Two delicate hands reached out to take the slime ball and cradle it tenderly. There were no actual tears this time, but the boy was clearly overwhelmed. "Thank you. Thank you – so much." His voice cracked and the words now rushed out in one breathless string of increasing pitch: "This is the nicest present anyone has ever given me, thank you so much, how can I ever repay you!"

"Haha, I'm sure I'll think of something. But in the meantime, you don't have to be so gentle with it; it's really tough! Stretch it out, play with it however you like." The boy started following this suggestion, and looked delighted with the results. While he was having fun trying to poke holes in the slime with his fingers, Colin leaned in over the table and added in a confidential tone, "And it's waterproof, so you should try playing with it in the shower, okay? Trust me. It feels amazing."

Colin was slouched behind his desk, glaring at an increasingly incomprehensible page of equations, distractedly lowering page after page of fruitless notes into the hungry mouth of the bin at his feet. The little beggar had turned out to be a far more rewarding project than he could have anticipated, and these days he often wondered how he ever lived without its quiet, obedient companionship; maybe there was something to this whole pet idea, after all. He'd neglected that particular endeavour over the past week, as he toyed with an idea for a feat of mechanical engineering and quantum physics on a much grander scale – something that would take many years to accomplish, if it could be accomplished at all, but which would change the very fabric of reality when complete. So far, though, the maths just wasn't coming together.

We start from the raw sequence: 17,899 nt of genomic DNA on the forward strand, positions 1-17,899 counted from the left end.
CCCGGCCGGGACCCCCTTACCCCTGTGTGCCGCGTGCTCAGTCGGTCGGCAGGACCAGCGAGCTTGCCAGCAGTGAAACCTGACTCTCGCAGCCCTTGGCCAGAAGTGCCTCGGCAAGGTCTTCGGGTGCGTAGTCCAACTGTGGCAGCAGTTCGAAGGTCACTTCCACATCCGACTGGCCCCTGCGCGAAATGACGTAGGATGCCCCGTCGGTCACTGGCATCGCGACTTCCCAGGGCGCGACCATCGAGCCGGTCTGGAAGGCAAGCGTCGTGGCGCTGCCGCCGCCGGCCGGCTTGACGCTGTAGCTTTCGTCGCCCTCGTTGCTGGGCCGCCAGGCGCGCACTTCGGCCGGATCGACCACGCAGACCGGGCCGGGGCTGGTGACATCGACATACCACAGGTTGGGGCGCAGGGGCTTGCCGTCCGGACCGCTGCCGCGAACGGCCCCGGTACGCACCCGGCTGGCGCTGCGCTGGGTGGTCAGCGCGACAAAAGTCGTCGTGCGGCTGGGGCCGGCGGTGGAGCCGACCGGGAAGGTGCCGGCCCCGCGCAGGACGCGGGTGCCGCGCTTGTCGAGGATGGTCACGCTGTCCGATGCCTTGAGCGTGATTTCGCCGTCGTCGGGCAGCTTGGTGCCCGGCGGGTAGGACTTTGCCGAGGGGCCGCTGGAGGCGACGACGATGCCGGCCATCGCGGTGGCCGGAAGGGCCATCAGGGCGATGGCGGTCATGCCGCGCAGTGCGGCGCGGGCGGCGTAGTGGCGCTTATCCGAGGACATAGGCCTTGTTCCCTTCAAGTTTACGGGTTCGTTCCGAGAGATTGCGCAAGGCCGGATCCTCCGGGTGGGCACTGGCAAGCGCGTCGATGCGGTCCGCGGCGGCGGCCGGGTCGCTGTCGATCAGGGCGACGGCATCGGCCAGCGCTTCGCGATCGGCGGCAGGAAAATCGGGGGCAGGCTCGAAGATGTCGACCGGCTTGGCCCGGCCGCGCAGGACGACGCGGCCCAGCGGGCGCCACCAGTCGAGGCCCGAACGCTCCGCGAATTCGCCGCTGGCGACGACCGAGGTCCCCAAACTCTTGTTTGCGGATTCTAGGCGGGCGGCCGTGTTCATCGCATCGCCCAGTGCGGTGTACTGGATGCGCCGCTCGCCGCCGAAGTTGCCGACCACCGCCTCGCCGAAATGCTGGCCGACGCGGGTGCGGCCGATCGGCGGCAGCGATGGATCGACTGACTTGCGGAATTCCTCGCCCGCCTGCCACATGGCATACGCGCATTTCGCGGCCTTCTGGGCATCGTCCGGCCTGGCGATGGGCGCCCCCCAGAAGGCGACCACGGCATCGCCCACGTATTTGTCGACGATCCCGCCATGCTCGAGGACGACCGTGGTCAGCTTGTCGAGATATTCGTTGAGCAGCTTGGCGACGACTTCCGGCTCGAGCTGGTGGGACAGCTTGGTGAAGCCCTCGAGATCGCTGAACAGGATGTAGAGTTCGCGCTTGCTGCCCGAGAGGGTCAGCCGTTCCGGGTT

He jumped when he noticed the boy standing politely across from him. "Shareholders, dude! Don't you know how to knock?"

"I'm really sorry! I knocked five times, but you didn't hear me – nobody ever hears me."

"I'm not surprised, when you're always creeping around like that!" Colin let out a breathless laugh, then relaxed. "But it's great to see you. Hey, do you want another puzzle?" He flipped round the paper in front of him and held out a pencil. "See what you can make of these. I made them really tricky this time – bet you a packet of peanuts that you can't solve them all in fifteen minutes."

But the boy looked impatient as he laid his own notebook down on top of the paper. "I don't want a puzzle today, but thank you. I really wanted to talk to you about some – some ideas I have, which I've been working on by myself. I want to share them with you in the hopes you'll help me... put them into action." He seemed awkward, as usual, but assured nonetheless of his own ideas.